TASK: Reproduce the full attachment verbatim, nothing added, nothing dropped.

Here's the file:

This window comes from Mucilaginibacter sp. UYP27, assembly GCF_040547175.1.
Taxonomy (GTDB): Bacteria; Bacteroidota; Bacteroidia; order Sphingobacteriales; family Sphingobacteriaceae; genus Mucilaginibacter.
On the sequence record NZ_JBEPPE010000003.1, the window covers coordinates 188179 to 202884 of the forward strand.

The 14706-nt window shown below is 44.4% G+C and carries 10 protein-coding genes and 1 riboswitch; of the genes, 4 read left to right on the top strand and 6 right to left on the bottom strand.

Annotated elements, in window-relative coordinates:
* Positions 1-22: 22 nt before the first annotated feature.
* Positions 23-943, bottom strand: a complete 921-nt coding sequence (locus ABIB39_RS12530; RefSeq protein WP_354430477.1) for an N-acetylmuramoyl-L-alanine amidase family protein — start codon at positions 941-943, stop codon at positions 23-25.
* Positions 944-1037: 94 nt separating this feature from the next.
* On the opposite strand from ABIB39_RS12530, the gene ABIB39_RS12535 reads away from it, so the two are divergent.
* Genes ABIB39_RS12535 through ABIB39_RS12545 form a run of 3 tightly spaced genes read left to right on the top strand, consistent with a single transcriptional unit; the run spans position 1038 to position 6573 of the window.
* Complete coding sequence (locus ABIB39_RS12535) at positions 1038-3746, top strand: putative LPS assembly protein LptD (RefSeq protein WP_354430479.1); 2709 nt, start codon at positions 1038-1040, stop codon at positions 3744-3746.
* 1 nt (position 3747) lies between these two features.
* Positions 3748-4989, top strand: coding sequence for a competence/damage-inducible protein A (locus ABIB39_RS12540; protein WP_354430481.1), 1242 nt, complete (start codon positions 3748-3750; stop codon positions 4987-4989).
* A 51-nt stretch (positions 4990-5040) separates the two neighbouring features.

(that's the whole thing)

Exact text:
This window comes from Mucilaginibacter sp. UYP27, assembly GCF_040547175.1.
Taxonomy (GTDB): Bacteria; Bacteroidota; Bacteroidia; order Sphingobacteriales; family Sphingobacteriaceae; genus Mucilaginibacter.
On the sequence record NZ_JBEPPE010000003.1, the window covers coordinates 188179 to 202884 of the forward strand.

The 14706-nt window shown below is 44.4% G+C and carries 10 protein-coding genes and 1 riboswitch; of the genes, 4 read left to right on the top strand and 6 right to left on the bottom strand.

Annotated elements, in window-relative coordinates:
* Positions 1-22: 22 nt before the first annotated feature.
* Positions 23-943, bottom strand: a complete 921-nt coding sequence (locus ABIB39_RS12530; RefSeq protein WP_354430477.1) for an N-acetylmuramoyl-L-alanine amidase family protein — start codon at positions 941-943, stop codon at positions 23-25.
* Positions 944-1037: 94 nt separating this feature from the next.
* On the opposite strand from ABIB39_RS12530, the gene ABIB39_RS12535 reads away from it, so the two are divergent.
* Genes ABIB39_RS12535 through ABIB39_RS12545 form a run of 3 tightly spaced genes read left to right on the top strand, consistent with a single transcriptional unit; the run spans position 1038 to position 6573 of the window.
* Complete coding sequence (locus ABIB39_RS12535) at positions 1038-3746, top strand: putative LPS assembly protein LptD (RefSeq protein WP_354430479.1); 2709 nt, start codon at positions 1038-1040, stop codon at positions 3744-3746.
* 1 nt (position 3747) lies between these two features.
* Positions 3748-4989, top strand: coding sequence for a competence/damage-inducible protein A (locus ABIB39_RS12540; protein WP_354430481.1), 1242 nt, complete (start codon positions 3748-3750; stop codon positions 4987-4989).
* A 51-nt stretch (positions 4990-5040) separates the two neighbouring features.